The Glory of Byzantium, Byzantine Choir of Greece/L. Angelopoulos, Melodi Choir/Divna Ljubojević (released on April 11, 2006)
Divine Liturgy of St. John Chrysostom, Byzantine Choir of Greece/L. Angelopoulos (released in 1994)
Both groups feature their respective soloist against an underlying choral drone and in alternation with responses. Lycourgos Angelopoulos and the Byzantine Choir of Greece, based in Athens, present the much more traditional all-male sound, with the microtonal bends and drones that Angelopoulos imported to Western chant when he worked with Marcel Pérès and Ensemble Organum on some of the best recordings of liturgical chant ever created. The Byzantine Choir of Greece, or rather the Greek Byzantine Choir as it has also been known in English, had a well-received recording of the Divine Liturgy of St. John Chrysostom, too. Once you hear that sound, it is hard to get it out of your head: the microtonal ornaments in track 8, "Then He shall speak to them in His anger," will blow your mind if your normal sound world is the chromatic scale. Angelopoulos sings his solo sections with the authority of John the Baptist, and the men of his choir, fixed over the immutable ison, or drone, have a most authentic liturgical sound.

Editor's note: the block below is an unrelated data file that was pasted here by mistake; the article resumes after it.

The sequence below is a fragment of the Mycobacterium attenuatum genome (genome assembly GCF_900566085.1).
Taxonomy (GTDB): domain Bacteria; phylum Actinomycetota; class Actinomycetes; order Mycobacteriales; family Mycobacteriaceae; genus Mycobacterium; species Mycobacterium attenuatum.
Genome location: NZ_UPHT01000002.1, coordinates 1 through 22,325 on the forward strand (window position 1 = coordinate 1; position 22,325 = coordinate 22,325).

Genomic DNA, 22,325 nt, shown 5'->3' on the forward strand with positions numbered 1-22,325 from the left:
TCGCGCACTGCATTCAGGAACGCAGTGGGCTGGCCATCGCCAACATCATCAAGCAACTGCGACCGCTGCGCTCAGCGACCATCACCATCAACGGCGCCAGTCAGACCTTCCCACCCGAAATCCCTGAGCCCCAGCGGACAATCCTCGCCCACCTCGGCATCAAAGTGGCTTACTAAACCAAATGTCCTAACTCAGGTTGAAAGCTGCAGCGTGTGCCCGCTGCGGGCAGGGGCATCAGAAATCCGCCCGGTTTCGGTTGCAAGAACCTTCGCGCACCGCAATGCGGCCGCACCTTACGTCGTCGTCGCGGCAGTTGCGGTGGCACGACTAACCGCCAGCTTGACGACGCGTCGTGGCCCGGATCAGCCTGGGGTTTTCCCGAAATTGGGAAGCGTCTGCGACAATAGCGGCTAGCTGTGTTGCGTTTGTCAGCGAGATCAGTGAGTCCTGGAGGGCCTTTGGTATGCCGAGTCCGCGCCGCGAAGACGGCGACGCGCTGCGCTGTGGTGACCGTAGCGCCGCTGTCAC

The first sound we hear on this disc, however, is Serbian singer Divna Ljubojević with the Melodi Choir. This was a gutsy move on her part to join with the most revered performers of Orthodox chant, and unfortunately she sounds hopelessly lightweight by comparison. Here as elsewhere, Ljubojević (b. 1970) goes only by her own first name -- Divna, like Madonna or Cher -- and that affectation is indeed a sign that her performances are tinged by a pop ethos. The tone of this voice is too precious, suited more to a Disney standard, although her early training was with nuns in Serbia. There is nothing wrong with updating this music, especially since so much Byzantine liturgical music was not notated until the post-medieval period, sometimes as recently as the 19th century. In fact, the Melodi Choir has recorded three new pieces by Ljubojević herself, most of it instantly forgettable. It's still pretty enough listening, but it is out of place in alternation with Angelopoulos's group. My only other complaint is the completely insufficient liner notes, which have no texts or translations and no source information, something that largely reduces the possible function of this recording from musicological interest to meditative aid. For that purpose, the even-numbered tracks on this CD are very well suited.